Chinks in Donegal armour?
Have Down shown that Donegal can be beaten? Mayo showed last year that it can be done without actually doing it and the men from the Mourne county did the exact same on Sunday. Having been hammered by 11 points in last years Ulster final, Down brought that back to an unlucky three this year.
Changing from their traditional style of football and playing with a mass defence, James McCarten's side took the game to the All-Ireland champions and almost came up trumps. If Down had Benny Coulter from a few years agao or Marty Clark in their side there is no doubt they would have come out on top.
Jim McGuinness's men came up against a style of play that they themselves have perfected and it completely threw them off balance. Whenever a side perfects a certain style of play it is very hard to play against that, including for the side who perfected it.
Down's players making too many bad decisions, passing to men in worse positions and some sloppy handpassing, and Donegal having Colm McFadden on the field eventually decided the game as Donegal got out of Cavan with a lucky escape.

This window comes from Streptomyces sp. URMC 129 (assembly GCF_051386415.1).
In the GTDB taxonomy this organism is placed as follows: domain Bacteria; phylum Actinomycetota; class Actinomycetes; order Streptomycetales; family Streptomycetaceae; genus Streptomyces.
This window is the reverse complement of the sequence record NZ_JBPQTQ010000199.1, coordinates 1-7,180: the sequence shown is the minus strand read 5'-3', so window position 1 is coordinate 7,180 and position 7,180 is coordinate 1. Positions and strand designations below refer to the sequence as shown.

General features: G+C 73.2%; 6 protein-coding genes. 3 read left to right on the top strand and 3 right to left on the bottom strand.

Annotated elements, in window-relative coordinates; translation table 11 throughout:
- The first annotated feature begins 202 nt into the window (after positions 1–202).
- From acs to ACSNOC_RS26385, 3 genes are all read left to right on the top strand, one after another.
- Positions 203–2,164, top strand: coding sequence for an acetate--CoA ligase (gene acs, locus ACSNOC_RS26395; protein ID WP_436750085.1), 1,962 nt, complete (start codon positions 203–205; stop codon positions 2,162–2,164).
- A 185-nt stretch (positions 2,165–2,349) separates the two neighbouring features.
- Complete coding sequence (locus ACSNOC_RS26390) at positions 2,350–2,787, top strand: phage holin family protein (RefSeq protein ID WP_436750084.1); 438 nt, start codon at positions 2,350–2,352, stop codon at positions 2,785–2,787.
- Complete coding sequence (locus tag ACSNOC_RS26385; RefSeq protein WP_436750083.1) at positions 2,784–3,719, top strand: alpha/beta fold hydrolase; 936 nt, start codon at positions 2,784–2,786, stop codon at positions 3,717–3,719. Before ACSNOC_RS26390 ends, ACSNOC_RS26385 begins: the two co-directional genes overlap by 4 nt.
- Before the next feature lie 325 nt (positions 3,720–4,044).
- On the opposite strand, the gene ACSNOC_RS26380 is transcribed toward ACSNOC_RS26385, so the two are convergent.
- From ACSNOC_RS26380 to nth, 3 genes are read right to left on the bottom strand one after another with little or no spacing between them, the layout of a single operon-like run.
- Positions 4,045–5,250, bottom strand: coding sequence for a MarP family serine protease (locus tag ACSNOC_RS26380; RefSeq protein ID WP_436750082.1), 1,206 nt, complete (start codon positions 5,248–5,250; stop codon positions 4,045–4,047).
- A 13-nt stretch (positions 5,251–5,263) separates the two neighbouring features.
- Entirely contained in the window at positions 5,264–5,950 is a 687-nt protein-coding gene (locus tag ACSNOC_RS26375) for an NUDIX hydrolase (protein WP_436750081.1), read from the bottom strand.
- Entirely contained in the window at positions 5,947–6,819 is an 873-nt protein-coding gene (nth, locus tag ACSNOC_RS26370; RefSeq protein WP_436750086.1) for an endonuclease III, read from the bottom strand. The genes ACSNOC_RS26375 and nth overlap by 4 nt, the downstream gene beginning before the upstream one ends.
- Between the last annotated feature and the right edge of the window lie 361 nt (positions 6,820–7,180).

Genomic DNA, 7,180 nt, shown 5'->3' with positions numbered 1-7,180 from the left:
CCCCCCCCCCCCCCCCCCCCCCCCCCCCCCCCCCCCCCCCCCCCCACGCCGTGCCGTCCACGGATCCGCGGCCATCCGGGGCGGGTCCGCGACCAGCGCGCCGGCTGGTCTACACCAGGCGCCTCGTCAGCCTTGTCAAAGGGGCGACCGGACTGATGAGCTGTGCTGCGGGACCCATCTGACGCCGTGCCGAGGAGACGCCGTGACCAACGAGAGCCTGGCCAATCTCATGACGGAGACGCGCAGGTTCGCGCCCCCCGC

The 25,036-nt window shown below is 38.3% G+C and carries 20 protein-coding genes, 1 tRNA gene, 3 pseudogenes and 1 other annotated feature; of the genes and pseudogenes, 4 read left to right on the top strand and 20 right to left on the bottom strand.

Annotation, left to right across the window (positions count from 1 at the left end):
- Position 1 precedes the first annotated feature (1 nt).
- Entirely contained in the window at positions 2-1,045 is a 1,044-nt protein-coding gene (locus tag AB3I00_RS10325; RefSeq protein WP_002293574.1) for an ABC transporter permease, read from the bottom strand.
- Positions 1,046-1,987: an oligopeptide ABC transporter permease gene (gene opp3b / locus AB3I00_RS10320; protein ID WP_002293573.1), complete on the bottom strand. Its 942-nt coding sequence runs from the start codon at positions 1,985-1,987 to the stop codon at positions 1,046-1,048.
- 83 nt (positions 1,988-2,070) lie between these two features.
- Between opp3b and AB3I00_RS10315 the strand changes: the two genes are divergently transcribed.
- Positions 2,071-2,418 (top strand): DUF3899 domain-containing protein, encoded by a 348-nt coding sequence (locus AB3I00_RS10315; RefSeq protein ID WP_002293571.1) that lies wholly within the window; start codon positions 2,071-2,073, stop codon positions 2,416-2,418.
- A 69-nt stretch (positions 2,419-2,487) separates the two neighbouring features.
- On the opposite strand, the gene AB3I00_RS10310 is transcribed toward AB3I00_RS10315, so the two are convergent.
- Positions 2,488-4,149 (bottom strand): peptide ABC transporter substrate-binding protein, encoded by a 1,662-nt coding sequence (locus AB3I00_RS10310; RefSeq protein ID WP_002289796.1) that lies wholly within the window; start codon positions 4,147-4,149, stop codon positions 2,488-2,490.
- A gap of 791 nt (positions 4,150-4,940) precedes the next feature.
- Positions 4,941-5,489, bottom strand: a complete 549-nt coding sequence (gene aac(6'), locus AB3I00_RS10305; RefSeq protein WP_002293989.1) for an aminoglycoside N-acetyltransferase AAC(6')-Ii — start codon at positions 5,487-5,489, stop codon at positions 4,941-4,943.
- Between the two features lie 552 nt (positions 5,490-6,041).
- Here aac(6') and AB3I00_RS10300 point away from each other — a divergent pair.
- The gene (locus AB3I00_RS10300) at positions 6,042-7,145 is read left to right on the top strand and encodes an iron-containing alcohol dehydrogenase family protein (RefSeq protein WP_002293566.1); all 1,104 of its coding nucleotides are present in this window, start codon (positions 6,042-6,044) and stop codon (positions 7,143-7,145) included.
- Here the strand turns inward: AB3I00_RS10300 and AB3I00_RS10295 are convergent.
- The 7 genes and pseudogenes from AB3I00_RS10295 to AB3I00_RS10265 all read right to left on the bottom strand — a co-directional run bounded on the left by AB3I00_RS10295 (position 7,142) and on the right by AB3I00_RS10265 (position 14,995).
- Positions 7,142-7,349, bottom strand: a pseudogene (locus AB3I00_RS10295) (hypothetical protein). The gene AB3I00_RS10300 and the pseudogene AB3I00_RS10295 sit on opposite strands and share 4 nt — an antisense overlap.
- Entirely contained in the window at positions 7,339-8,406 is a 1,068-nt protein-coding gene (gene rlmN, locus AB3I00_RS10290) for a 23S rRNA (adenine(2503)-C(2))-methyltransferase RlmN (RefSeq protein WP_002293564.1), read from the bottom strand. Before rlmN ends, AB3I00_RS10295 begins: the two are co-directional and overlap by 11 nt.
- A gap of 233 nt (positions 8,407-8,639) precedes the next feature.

The defending champions have been shown that teams know how to take the game to them and are not being shown the respect they probably expect from teams looking to beat them in any way possible. But McGuinness's men fail to show other sides much respect with their persistant fouling.
James Horan, Jim Gavin and Eamonn Fitzmaurice will have watched events on Sunday with a keen eye and they will have learned one thing. Donegal are not the unstoppable juggernaut the media would have everyone believe they are.
Late Reid equaliser breaks Dublin hearts
Dublin 0-17 Kilkenny 1-14
Dublin led in injury time in Portlaoise and looked like causing a famous upset, before TJ Reid nabbed a last minute equaliser, which sends Dublin out for a fourth consecutive weekend of championship hurling. Going in at the break, the sides were level and Dublin looked up against it, not having taken advantage of the significant wind.